ICAEW chart of the week: Overseas travel

My chart this week is about visits abroad by UK residents, illustrating how people have started to travel again following restrictions during the pandemic.

Column chart showing number of foreign trips by UK residents by calendar quarter.

2017: 15.9m, 23.7m, 28.7m. 18.9m
2018: 16.6m, 24.6m, 29.9m, 19.4m
2019: 18.2m, 25/8m, 30.0m, 19.2m
2020: 13.9m, 0.9m, 6/2m, 2.8m
2021: 0.9, 1.2m, 8.1m, 9.0m
2022: 9.4m, 20.4m

Visits abroad by UK residents have picked up following the depths of the pandemic but have yet to recover to pre-pandemic levels.

According to the Office for National Statistics, the number of visits abroad by UK residents by quarter amounted to 15.9m, 23.7m, 28.7 and 18.9m in 2017; 16.6m, 24.6m, 29.9m and 19.4m in 2018; 18.2m, 25.8m, 30.0m and 19.2m in 2019; 13.9m, 0.9m, 6.2m and 2.8m in 2020; 0.9m, 1.2m, 8.1m and 9.0m in 2021; and 9.4m and 20.4m in the first two quarters of 2022.

Although substantially higher than at the height of COVID-19 travel restrictions, trips abroad during the first half of 2022 were still substantially lower than before the pandemic. 

The 20.4m visits during the second quarter of 2022 comprised 15.1m to countries in the European Union, 1.3m to other European countries, 1.0m to North America and 3.0m to other countries around the world. Of these trips, 13.4m were for holidays, 5.1m were to visit friends or relatives, 1.4m for business and 0.5m were for other reasons. 

These numbers compare with 25.8m visits in the second quarter of 2019, comprising 18.9m to the EU, 1.4m to other European countries, 1.6m to North America and 3.9m to the rest of the world. This comprised an estimated 16.8m holidays, 6.0m visits to friends or relatives, 2.5m business trips and 0.5m other.

The amount spent by travellers in the second quarter of 2022 was estimated to be £15.8bn, an average of approximately £775 per visit. This compares with an average of around £630 in the second quarter of 2019, reflecting a weaker pound, inflation and the mix of travellers and countries visited.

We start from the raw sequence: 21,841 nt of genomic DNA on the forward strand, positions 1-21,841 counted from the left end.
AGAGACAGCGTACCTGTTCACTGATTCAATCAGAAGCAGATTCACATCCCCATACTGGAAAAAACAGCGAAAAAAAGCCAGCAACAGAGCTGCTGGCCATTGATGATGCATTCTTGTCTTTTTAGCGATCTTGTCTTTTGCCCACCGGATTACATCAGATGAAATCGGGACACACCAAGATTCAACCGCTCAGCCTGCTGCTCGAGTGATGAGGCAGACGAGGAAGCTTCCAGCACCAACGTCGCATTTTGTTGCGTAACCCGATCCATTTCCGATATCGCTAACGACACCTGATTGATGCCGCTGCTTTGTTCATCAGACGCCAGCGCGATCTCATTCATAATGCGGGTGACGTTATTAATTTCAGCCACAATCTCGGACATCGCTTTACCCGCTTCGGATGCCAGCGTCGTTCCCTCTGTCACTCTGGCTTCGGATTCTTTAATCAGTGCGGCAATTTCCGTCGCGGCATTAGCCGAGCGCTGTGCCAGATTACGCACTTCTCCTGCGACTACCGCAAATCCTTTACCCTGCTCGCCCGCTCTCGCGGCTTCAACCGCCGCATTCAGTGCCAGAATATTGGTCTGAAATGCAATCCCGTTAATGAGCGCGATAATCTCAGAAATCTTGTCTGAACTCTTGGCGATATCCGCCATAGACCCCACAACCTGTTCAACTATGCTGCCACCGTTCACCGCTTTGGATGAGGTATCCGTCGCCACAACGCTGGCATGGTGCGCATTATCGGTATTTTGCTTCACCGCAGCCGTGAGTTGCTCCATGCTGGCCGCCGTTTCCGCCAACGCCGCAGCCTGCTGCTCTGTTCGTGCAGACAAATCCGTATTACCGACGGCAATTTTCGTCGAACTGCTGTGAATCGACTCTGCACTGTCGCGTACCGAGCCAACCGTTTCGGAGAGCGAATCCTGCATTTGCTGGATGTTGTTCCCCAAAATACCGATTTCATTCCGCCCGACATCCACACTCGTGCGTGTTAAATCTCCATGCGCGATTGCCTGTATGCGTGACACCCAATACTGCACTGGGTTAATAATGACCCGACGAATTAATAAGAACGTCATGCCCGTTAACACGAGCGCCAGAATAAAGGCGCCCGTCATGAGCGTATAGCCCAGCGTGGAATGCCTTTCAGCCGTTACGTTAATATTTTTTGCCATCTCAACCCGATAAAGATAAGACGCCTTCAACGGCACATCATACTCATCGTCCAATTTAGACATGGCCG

Trips abroad during the key summer quarter of July to September 2022 has yet to be released by the ONS, so we wait to see whether there will be anywhere near the peak of 30.0m visits recorded in Q3 of 2019.

This chart was originally published by ICAEW.

ICAEW chart of the week: Foreign travel

This week’s chart looks at the number of trips abroad by UK residents before, during and after the pandemic. Will travel chaos, the cost-of-living crisis and climate concerns prevent a full return to pre-pandemic levels?

Column chart showing foreign travel by UK residents to the European Union, USA & Canada, and Rest of the World by quarter from 2018 Q1 to 2021 Q4. For numbers see text below.

The Office for National Statistics (ONS) issued detailed statistics on travel to and from the UK on 15 June 2022 highlighting how both inbound tourism and outbound foreign travel fell dramatically over the course of the pandemic.

As our chart illustrates, there were 90.6m visits abroad by UK residents in 2018 (16.6m, 24.7m, 29.9m and 19.4m in Q1: Jan-Mar, Q2: Apr-Jun, Q3: Jul-Sep and Q4: Oct-Dec respectively) and 93.1m in 2019 (18.1m, 25.8m, 30.0m and 19.2m), before dropping to 23.8m in 2020 (13.9m, 0.9m, 6.2m and 2.8m) and partially recovering to 19.1m in 2021 (0.9m, 1.2m, 8.0m and 9.0m).

Most journeys were, as you might expect, to our nearest neighbours in the European Union (led by Spain, France, Italy, and Ireland), with the USA and Canada being major destinations too. Other popular destinations visited included Turkey, India, Switzerland, the UAE, China, Mexico, Australia, Thailand and ‘cruises’.

For 2018 through 2020, around 63% of foreign trips were for holidays, 25% were to visit friends or relatives, 10% were for business and 2% were for other reasons. Unusually, in 2021 just 47% of visits were for holidays and proportionately a much higher 43% were to see friends or relatives, with 7% being business trips and 3% for other reasons.

The recent chaotic scenes at airports and flight cancellations may be one reason not to travel internationally at the moment, but there are big questions about whether our travel habits will return to the levels seen before the pandemic even when those problems are resolved. The fall in the value of the pound makes overseas trips even more expensive just as families are feeling a big squeeze in their incomes as inflation accelerates upwards. Virtual meetings are making business trips less necessary than before, while many individuals want to cut back on flying in order to do their bit to contribute to achieving net zero.

Despite that, substantial growth is expected in 2022 and 2023 in the number of visits abroad from the low base of 2020 and 2021 as – for many of us – the lure of distant (and not so distant) shores will just be too great to resist.

This chart was originally published by ICAEW.